Trump Marked A New Era In Security In Singapore — And Our Allies Know It

The Long March
Associated Press/Evan Vucci

Trump’s triumph in Singapore was a success for humanity because it precluded war and bought time for the world to accept a nuclear-armed North Korea. While it was not the success that he believes, the denuclearization of the Korean peninsula, it was a success. Let me state clearly:

First, North Korea will never give up its nuclear weapons. No state that has actual possessed the technology has ever given it up, the weapons represent an enormous investment of national resources, and they bestow incredible political, diplomatic, and military power. Kim Jong In has already seen the benefits of that power. And, the initiating of war will mean the deaths of tens of thousands, possibly hundreds of thousands.

Second, Trump is dismantling the post-World War II order that the United States built. America’s allies, the British, French, Germans, Japanese, South Koreans, should recognize this and develop new security relationships, technologies, and strategies. Since World War II they have grown too depended on the United States for their security and too passive in world affairs.

And third, the genie is out of the bottle. The proliferation of nuclear weapons will continue, and, as any knowledgeable student of history will know, war is in human nature. Human history is the history of war. We cannot avoid it. Nuclear weapons will be used again against people, but for now, we have a reprieve. 

Adrian Lewis is Professor of History at the University of Kansas. He has taught at the Naval War College and at West Point, and is a retired United States Army Major. He is the author of The American Culture of War and Omaha Beach: A Flawed Victory.

Benjamin Franklin nailed it when he said, "Fatigue is the best pillow." True story, Benny. There's nothing like pushing your body so far past exhaustion that you'd willingly, even longingly, take a nap on a concrete slab.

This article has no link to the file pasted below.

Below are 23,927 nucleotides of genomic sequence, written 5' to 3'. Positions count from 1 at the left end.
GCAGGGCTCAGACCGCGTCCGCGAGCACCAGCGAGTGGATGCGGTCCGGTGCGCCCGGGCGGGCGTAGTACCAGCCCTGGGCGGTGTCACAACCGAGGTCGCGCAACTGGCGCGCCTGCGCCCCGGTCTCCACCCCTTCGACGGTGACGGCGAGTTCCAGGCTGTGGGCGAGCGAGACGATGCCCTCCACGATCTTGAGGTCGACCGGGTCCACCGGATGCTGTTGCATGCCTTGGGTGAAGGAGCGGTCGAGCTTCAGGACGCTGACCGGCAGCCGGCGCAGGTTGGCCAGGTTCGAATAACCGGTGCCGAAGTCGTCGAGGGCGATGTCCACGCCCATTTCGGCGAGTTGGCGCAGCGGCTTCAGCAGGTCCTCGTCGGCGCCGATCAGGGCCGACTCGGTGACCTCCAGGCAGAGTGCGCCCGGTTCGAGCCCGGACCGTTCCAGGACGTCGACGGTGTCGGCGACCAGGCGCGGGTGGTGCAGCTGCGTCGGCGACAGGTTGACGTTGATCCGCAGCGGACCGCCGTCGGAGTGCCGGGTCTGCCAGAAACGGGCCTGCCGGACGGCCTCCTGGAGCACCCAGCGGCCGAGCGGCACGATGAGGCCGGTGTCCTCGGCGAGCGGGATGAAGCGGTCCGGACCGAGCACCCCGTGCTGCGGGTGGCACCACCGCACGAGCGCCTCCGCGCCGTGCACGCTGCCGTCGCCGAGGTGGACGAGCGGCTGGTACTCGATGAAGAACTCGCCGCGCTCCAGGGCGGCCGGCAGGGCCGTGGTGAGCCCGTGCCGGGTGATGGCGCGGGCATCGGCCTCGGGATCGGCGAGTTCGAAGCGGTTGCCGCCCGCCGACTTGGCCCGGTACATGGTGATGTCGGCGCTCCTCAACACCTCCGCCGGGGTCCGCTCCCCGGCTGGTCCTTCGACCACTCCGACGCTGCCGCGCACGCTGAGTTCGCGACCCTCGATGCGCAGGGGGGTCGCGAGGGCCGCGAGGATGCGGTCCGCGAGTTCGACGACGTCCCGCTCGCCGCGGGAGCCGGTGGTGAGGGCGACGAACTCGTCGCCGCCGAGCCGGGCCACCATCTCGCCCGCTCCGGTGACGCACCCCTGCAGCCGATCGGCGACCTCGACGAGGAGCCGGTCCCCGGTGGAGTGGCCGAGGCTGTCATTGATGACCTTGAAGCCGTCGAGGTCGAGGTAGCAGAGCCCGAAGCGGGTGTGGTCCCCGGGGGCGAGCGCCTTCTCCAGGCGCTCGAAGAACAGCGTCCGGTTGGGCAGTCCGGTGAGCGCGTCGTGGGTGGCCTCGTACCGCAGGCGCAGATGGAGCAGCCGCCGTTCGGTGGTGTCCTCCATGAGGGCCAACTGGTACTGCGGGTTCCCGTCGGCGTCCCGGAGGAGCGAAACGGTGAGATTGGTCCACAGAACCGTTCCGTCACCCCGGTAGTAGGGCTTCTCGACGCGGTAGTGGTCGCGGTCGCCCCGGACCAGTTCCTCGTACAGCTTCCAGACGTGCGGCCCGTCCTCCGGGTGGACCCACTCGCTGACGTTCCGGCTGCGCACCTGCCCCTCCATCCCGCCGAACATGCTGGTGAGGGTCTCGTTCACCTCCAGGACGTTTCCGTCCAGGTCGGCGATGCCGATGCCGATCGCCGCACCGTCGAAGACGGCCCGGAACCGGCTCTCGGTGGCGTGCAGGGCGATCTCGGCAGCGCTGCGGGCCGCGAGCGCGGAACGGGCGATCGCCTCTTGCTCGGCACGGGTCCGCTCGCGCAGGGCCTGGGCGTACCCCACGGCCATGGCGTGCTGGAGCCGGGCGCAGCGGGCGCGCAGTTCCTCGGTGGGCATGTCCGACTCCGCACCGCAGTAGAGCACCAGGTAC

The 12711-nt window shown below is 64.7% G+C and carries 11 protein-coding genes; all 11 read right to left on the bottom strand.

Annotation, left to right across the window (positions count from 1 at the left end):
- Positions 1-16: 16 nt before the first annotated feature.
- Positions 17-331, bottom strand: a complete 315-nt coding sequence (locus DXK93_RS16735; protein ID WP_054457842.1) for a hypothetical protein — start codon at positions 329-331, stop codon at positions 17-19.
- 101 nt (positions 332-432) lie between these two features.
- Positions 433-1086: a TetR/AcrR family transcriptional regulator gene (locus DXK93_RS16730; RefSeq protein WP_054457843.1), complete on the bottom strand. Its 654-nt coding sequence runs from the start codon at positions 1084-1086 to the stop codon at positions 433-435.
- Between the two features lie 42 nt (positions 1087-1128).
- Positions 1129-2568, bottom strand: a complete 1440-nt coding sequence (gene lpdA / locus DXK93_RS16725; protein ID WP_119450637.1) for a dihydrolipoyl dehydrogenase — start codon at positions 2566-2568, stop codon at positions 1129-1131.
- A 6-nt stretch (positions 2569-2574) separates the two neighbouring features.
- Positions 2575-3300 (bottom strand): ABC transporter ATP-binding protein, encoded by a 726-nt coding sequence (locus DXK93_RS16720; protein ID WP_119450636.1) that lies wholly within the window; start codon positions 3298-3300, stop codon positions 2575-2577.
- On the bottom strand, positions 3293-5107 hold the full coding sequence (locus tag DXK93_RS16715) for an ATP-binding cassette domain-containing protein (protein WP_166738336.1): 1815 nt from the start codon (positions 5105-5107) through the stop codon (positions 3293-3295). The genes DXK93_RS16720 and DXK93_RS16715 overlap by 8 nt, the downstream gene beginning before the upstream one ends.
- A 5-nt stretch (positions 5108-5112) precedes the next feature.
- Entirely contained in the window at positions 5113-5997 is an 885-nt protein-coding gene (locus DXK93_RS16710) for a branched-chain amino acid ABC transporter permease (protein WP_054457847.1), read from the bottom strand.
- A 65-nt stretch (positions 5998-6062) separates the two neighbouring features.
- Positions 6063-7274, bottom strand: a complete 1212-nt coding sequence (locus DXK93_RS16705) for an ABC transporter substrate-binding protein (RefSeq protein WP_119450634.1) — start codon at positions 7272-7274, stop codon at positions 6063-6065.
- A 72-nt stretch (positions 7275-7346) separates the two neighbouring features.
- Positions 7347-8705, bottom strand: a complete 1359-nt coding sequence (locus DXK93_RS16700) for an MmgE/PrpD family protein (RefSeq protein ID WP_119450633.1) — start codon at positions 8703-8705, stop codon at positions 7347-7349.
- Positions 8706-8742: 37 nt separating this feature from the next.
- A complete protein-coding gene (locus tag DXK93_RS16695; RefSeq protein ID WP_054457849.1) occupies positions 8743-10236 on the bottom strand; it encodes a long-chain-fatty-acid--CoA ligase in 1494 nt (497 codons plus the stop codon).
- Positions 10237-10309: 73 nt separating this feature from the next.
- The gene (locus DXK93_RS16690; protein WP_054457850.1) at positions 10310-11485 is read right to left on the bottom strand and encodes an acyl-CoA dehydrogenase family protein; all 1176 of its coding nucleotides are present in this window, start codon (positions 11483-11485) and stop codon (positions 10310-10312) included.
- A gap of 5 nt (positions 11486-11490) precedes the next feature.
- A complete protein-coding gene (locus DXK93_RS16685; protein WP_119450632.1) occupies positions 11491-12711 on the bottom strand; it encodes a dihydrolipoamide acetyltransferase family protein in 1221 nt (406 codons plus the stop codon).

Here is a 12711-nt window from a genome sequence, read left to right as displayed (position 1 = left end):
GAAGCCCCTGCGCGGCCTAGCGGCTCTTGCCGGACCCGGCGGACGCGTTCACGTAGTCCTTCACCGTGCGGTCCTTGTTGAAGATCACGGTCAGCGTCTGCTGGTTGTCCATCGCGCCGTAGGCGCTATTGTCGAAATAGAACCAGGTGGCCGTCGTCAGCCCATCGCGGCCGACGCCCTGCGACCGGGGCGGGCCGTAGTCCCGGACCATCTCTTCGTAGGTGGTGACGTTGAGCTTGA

Take $75 off a Casper Mattress and $150 off a Wave Mattress with code TASKANDPURPOSE

And no one knows that better than military service members and we have the pictures to prove it.

Read More Show Less

Editor's Note: This article by Richard Sisk originally appeared on, a leading source of news for the military and veteran community.

The bigger and faster electromagnetic weapons elevator on the new aircraft carrier Gerald R. Ford is finally ready for use, an achievement the Navy called a "major milestone" for the program and other Ford-class carriers to be built in the future.

Navy Secretary Richard V. Spencer said earlier this month that he had bet his job on getting all the Ford's elevators to work, telling President Donald Trump that the project would be done by this summer "or you can fire me."

Read More Show Less

Airman 1st Class Isaiah Edwards has been sentenced to 35 years in prison after a military jury found him guilty of murder in connection with the death of a fellow airman in Guam, Air Force officials announced on Tuesday.

Read More Show Less

It took four years for the Army to finally start fielding the much-hyped Joint Light Tactical Vehicles, and it took soldiers less than four days to destroy one.

Read More Show Less
Capt. Jonathan Turnbull. (U.S. Army)

A soldier remains in serious condition after being injured in the deadly ISIS bombing that killed two other U.S. service members, a DoD civilian, and a defense contractor in Syria last week, Stars and Stripes reports.

Read More Show Less